One of the most useful things I’ve learned growing up is the importance of saying thank you to someone. It may seem like common sense, but in today’s technology-driven world, the art of thank you has evolved into an impersonal afterthought. When a friend sends you the notes from a missed class, helps you move to a new apartment, or gives you a really thoughtful gift, a quick ‘oh, thanks!’ is generally the extent of the expression of gratitude. It’s not that verbal thank you’s aren’t enough, because they often are, but nothing quite says “I really appreciate you taking the time to help” like a thank you card sent in the mail.
I remember when I was a kid, I’d get chain letters from a friend, and I actually had to write the entire letter out six separate times. Truthfully, I don’t think I ever actually forwarded the letters on because I just couldn’t endure the hand cramps. Damn how I wished for a way to write just one letter, and turn it into ten. But now, I actually get excited at the thought of writing a hand-written note, because I know the recipient will be pleasantly surprised to receive something in the mail that isn’t requesting a payment of some sort.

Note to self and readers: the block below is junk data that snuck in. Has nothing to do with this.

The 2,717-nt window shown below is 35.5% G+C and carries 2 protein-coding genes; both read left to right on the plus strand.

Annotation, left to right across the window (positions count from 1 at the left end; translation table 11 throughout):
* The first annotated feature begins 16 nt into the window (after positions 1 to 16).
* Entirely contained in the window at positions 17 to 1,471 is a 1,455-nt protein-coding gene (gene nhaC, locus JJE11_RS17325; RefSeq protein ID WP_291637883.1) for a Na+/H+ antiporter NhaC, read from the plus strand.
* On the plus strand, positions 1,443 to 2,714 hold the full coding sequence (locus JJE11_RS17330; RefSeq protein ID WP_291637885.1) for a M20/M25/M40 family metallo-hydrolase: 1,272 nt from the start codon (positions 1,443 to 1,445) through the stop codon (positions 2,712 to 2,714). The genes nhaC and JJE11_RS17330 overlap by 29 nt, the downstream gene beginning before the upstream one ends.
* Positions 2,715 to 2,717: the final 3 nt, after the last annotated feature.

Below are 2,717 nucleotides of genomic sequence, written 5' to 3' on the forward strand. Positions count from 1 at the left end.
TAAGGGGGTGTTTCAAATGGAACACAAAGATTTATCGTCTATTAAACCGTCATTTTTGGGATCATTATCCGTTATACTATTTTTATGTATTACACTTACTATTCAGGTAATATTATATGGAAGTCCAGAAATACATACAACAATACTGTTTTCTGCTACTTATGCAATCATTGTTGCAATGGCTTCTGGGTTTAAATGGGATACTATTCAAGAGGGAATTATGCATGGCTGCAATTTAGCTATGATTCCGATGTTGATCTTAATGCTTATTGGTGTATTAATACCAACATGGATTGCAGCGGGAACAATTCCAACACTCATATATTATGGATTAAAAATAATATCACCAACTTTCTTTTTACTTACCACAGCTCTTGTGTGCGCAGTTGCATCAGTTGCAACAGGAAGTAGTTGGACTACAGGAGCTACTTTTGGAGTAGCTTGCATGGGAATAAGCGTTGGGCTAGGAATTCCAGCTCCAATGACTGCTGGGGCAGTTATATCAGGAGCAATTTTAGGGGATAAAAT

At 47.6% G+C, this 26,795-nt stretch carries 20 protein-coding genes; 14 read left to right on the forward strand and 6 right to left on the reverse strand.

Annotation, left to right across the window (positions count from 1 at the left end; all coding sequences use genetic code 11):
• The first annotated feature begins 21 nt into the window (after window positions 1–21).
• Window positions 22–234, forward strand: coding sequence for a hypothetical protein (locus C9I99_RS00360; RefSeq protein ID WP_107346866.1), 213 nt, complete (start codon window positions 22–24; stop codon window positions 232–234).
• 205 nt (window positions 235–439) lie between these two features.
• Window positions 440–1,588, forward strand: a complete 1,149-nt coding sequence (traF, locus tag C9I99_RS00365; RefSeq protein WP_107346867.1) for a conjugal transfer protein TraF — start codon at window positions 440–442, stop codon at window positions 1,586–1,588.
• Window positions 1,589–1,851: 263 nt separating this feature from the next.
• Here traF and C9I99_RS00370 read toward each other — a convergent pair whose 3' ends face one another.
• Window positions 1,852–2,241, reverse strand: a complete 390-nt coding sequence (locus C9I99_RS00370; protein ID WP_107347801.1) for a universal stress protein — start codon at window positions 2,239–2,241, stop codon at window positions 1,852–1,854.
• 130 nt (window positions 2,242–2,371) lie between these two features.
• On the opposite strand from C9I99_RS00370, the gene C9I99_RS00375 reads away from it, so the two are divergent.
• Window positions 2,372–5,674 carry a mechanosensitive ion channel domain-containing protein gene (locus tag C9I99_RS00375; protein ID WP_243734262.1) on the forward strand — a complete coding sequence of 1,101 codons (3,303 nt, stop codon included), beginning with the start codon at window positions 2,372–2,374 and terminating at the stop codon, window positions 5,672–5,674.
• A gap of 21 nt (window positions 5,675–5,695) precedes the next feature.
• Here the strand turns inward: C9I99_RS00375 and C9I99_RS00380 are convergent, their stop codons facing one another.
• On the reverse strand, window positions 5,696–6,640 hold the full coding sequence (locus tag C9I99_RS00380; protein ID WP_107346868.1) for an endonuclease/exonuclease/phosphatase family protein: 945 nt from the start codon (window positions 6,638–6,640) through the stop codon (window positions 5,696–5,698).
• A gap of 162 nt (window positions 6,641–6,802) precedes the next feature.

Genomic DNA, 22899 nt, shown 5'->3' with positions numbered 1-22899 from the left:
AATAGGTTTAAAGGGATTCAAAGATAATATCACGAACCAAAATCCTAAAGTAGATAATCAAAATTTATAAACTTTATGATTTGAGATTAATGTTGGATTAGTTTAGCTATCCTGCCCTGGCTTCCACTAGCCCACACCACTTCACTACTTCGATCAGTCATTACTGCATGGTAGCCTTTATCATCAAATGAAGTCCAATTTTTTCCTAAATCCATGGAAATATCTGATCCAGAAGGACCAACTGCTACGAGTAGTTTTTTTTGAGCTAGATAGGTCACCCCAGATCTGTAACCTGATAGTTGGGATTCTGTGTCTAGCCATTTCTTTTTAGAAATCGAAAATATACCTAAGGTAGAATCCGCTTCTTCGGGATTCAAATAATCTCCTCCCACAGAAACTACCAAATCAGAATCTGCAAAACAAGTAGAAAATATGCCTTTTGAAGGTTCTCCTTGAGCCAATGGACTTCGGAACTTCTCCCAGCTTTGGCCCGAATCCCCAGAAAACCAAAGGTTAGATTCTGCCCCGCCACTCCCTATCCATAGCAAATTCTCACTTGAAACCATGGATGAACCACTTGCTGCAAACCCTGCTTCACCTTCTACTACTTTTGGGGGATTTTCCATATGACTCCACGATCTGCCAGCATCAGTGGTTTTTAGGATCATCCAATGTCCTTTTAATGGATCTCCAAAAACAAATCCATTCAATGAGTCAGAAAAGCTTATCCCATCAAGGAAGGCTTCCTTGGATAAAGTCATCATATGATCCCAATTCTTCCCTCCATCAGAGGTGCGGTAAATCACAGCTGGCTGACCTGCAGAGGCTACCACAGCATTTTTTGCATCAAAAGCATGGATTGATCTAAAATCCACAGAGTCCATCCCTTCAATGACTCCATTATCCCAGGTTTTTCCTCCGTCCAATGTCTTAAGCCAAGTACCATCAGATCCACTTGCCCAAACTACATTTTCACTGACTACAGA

I write thank you notes for a plethora of occasions: after job interviews, for my references, when I receive a gift, and more. I’ve even begun to send ‘hello, I miss you!’ letters to my friends, who are located all over the globe. Sure, postage can be expensive, but a couple dollars to brighten someone’s day, or possibly help you land that job post-interview, is absolutely more than worth it.
Because I’ve become such a regular at my local post office, I’ve actually been considering ordering some personalized note cards. I think they’ll elevate the already impressive tone of my note-sending, and amplify the sentiment and professionalism even more, don’t you think? For as long as I can remember, and even when I lived five minutes away, my grandparents have sent me cards for every holiday or occasion, including Easter and Halloween. I always thought it was the sweetest thing, and if I can achieve that kind of esteem in my friends’ and colleagues’ eyes, I don’t see any reason not to head straight to the post office and buy a massive book of stamps ASAP.